In overturning the Commercial List Decision, Justice MacPherson relied on subsection 72(1) of the Bankruptcy and Insolvency Act,7 which provides that the federal BIA "shall not be deemed to abrogate or supersede provisions of any other law or statute relating to property and civil rights that are not in conflict with [the BIA],"8 and made a passing reference to the Supreme Court of Canada's holding in GMAC Commercial Credit Corporation-Canada v. T.C.T. Logistics Inc.,9 that the effect of s. 72(1) of the BIA "is not intended to extinguish legally protected [provincial] rights unless those rights are in conflict with the [federal BIA]."10 Without engaging in any further analysis on the point, Justice MacPherson simply stated that "[t]here is no such conflict here."11

A recurring theme in Justice MacPherson's decision is the purported simple, straightforward and early-stage nature of the relief sought – at least with respect to this particular Certification Application and this particular ULP Complaint.

The Dissent

In contrast, and noting that the effort to certify a union after a receiver's appointment "represents a new front in the 'battle' [between unions] and other creditors of an insolvent business,"12 Justice Lauwers delivered a lengthy dissent and warned that the majority decision "would be a critical precedent of broader application"13 that would "effect a sea change in insolvency law [and] profoundly alter the economic dynamics of insolvency."14 Justice Lauwers would have deferred to the Commercial List Decision and the experience of its author – a "commercial list judge with long experience in insolvency"15 – who was not prepared to "contradict bedrock insolvency principles"16 based on the factual context of this case.

Noting that GMAC is not the latest word from the Supreme Court on paramountcy between federal and provincial legislation, Justice Lauwers cited more recent jurisprudence17 that finds a conflict between two statutory regimes even if it is possible to comply with both regimes but the operation of the provincial law would frustrate the purpose of the federal enactment. Given one of the primary purposes of federal insolvency law is to preserve the status quo during the insolvency proceedings, Justice Lauwers held that "the policy contest presented in [the case at bar] is precisely the kind of conflict between provincial regulatory regime for labour relations and the federal insolvency regime that the paramountcy doctrine is intended to recognize and accommodate."18

At a practical level, Justice Lauwers also swept aside the majority's conclusion that the Commercial List Decision relied on speculative reasoning, noting that "[i]t seems quite plain that neither the employees nor the union would be pursuing certification if it did not provide an advantage in the [receivership] process"19 and "[w]hile a successful certification application does not guarantee employees better wages or working conditions, their enhanced bargaining power is surely what unionization is all about."20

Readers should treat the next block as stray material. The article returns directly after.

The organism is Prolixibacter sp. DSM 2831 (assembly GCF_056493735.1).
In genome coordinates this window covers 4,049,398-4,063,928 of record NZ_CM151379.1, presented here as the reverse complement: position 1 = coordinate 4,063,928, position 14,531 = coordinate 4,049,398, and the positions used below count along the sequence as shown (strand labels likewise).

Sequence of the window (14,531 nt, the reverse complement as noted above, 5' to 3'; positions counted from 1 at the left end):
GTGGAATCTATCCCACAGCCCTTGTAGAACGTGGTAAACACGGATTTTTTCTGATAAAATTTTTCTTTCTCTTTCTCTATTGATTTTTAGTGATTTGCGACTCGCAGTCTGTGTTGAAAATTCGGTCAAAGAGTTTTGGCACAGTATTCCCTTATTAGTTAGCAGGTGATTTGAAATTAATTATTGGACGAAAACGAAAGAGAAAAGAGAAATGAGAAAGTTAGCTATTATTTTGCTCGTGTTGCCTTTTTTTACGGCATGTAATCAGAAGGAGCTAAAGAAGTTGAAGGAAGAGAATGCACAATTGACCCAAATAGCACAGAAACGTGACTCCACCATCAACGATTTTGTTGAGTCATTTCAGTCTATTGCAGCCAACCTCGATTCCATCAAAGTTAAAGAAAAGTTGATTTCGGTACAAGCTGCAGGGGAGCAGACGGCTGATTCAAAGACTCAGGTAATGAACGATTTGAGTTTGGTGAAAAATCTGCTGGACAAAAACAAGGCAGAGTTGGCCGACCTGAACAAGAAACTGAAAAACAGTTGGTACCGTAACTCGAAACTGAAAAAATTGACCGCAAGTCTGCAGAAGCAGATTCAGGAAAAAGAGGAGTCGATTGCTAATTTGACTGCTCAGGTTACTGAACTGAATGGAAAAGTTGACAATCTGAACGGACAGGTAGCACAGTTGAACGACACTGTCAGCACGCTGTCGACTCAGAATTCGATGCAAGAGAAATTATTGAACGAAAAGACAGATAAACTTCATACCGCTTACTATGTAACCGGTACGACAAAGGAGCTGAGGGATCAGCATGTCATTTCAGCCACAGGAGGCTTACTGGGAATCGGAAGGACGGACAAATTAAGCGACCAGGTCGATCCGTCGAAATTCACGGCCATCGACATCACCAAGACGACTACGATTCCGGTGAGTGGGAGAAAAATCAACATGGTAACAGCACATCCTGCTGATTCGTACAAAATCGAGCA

Only time will tell, of course, whether this case will be confined narrowly to its facts or whether the floodgates have been opened with respect to the lifting of court-ordered stays against receivers or other court-appointed officers – either in the union context or even in other contexts. (In the reasons issued by the Commercial List Court, His Honour expressly provided that, apart from receiverships, "I do not address other insolvency proceedings in this Endorsement").21 The case law presently provides (and Romspen was supposedly decided on the premise) that the stay should only be lifted if "sound reasons, consistent with the scheme of the [BIA], exist for relieving against the otherwise automatic stay of proceedings."22

For the time being, there is certainly reason for court-appointed officers to be concerned with the majority decision of the Court of Appeal, but Romspen does at least offer several factual nuances that may make it easy to distinguish moving forward in an effort to confine it to its facts:

  • the majority decision notes (whether rightly or wrongly) that the breaking of the status quo in this particular case does not have the effect of automatically increasing the rights of employees as creditors (with the result instead being an employer's duty to recognize the Union and bargain with it in good faith);
  • the relief granted – at least with the Certification Application – is very early-stage in nature, such that it merely entitles the Union to a representation vote, not to certification itself;
  • there are only six employees in the proposed bargaining unit, which was being proposed at a specific street address (rather than a municipal-wide unit) and in respect of only one classification of employees on site;
  • the majority decision describes the Receiver as not having put forward any concrete evidence that the recognition of the proposed bargaining unit would negatively impact a sale, going so far as to describe "the Receiver's statement in its first report that it has 'serious concerns' that certification could negatively impact a sale [as] little more than self-serving speculation;"23
  • the Union indicated its willingness to delay bargaining a collective agreement for up to a year should the Receiver produce such evidence (although the dissent notes that this offer was conditional in certain respects); and
  • as of the appeal hearing, the Receiver had been running the business for over a year with no definite end in sight.

Until such time as the long-term impact of Romspen is played-out in the case law, the above facts may provide a basis upon which the case can be distinguished from the factual contexts of other (perhaps more typical) mandates involving court-appointed officers.


1 2017 ONCA 301 [Romspen].

Romspen, supra at para. 56.

3 Romspen, supra at para. 32.

4 Romspen, supra at para. 34.

5 Romspen, supra at para. 37.

6 Romspen, supra at para. 37.

7 R.S.C. 1985, c. B-3 [BIA].

8 BIA, supra, s. 72(1).

9 2006 SCC 35, [2006] 2 S.C.R. 123 [GMAC].

10 GMAC, supra at para. 47.

11 Romspen, supra at para. 47.

12 Romspen, supra at para. 65.

13 Romspen, supra at para. 65.

14 Romspen, supra at para. 93.

15 Romspen, supra at para. 84.

16 Romspen, supra at para. 121.

17 407 ETR Concession Co. v. Canada (Superintendent of Bankruptcy), 2015 SCC 52, [2015] 3 S.C.R. 397.

18 Romspen, supra at para. 107.

19 Romspen, supra at para. 111.

20 Romspen, supra at para. 111.

21 Romspen Investment Corporation v. Courtice Auto Wreckers, 2016 ONSC 1808, 36 CBR (6th) 141 at para. 41 [Commercial List Court Decision].

22 Commercial List Court Decision, supra at para. 18.

23 Romspen, supra at para. 35.

The content of this article is intended to provide a general guide to the subject matter. Specialist advice should be sought about your specific circumstances.